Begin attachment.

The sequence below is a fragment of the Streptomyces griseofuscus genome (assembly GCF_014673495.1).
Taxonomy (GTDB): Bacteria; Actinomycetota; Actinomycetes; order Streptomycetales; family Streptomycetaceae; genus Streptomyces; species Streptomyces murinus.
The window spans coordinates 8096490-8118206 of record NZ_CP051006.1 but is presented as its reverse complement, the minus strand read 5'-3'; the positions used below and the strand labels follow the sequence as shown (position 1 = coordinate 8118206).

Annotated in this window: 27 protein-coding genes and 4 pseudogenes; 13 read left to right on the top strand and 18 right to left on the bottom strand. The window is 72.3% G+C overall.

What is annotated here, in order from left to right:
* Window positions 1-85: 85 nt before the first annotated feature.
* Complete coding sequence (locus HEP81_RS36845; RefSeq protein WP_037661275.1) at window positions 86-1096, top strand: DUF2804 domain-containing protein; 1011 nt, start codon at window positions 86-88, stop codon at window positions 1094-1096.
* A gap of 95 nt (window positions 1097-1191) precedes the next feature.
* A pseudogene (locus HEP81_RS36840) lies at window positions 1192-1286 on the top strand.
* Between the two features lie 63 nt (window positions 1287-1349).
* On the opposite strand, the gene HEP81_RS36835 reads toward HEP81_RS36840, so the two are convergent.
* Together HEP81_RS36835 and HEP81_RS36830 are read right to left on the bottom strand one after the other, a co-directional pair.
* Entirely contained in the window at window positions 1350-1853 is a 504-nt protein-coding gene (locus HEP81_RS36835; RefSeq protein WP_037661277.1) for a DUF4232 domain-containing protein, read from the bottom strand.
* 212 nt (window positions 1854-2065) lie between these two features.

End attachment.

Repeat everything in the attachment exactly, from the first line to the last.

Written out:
The sequence below is a fragment of the Streptomyces griseofuscus genome (assembly GCF_014673495.1).
Taxonomy (GTDB): Bacteria; Actinomycetota; Actinomycetes; order Streptomycetales; family Streptomycetaceae; genus Streptomyces; species Streptomyces murinus.
The window spans coordinates 8096490-8118206 of record NZ_CP051006.1 but is presented as its reverse complement, the minus strand read 5'-3'; the positions used below and the strand labels follow the sequence as shown (position 1 = coordinate 8118206).

Annotated in this window: 27 protein-coding genes and 4 pseudogenes; 13 read left to right on the top strand and 18 right to left on the bottom strand. The window is 72.3% G+C overall.

What is annotated here, in order from left to right:
* Window positions 1-85: 85 nt before the first annotated feature.
* Complete coding sequence (locus HEP81_RS36845; RefSeq protein WP_037661275.1) at window positions 86-1096, top strand: DUF2804 domain-containing protein; 1011 nt, start codon at window positions 86-88, stop codon at window positions 1094-1096.
* A gap of 95 nt (window positions 1097-1191) precedes the next feature.
* A pseudogene (locus HEP81_RS36840) lies at window positions 1192-1286 on the top strand.
* Between the two features lie 63 nt (window positions 1287-1349).
* On the opposite strand, the gene HEP81_RS36835 reads toward HEP81_RS36840, so the two are convergent.
* Together HEP81_RS36835 and HEP81_RS36830 are read right to left on the bottom strand one after the other, a co-directional pair.
* Entirely contained in the window at window positions 1350-1853 is a 504-nt protein-coding gene (locus HEP81_RS36835; RefSeq protein WP_037661277.1) for a DUF4232 domain-containing protein, read from the bottom strand.
* 212 nt (window positions 1854-2065) lie between these two features.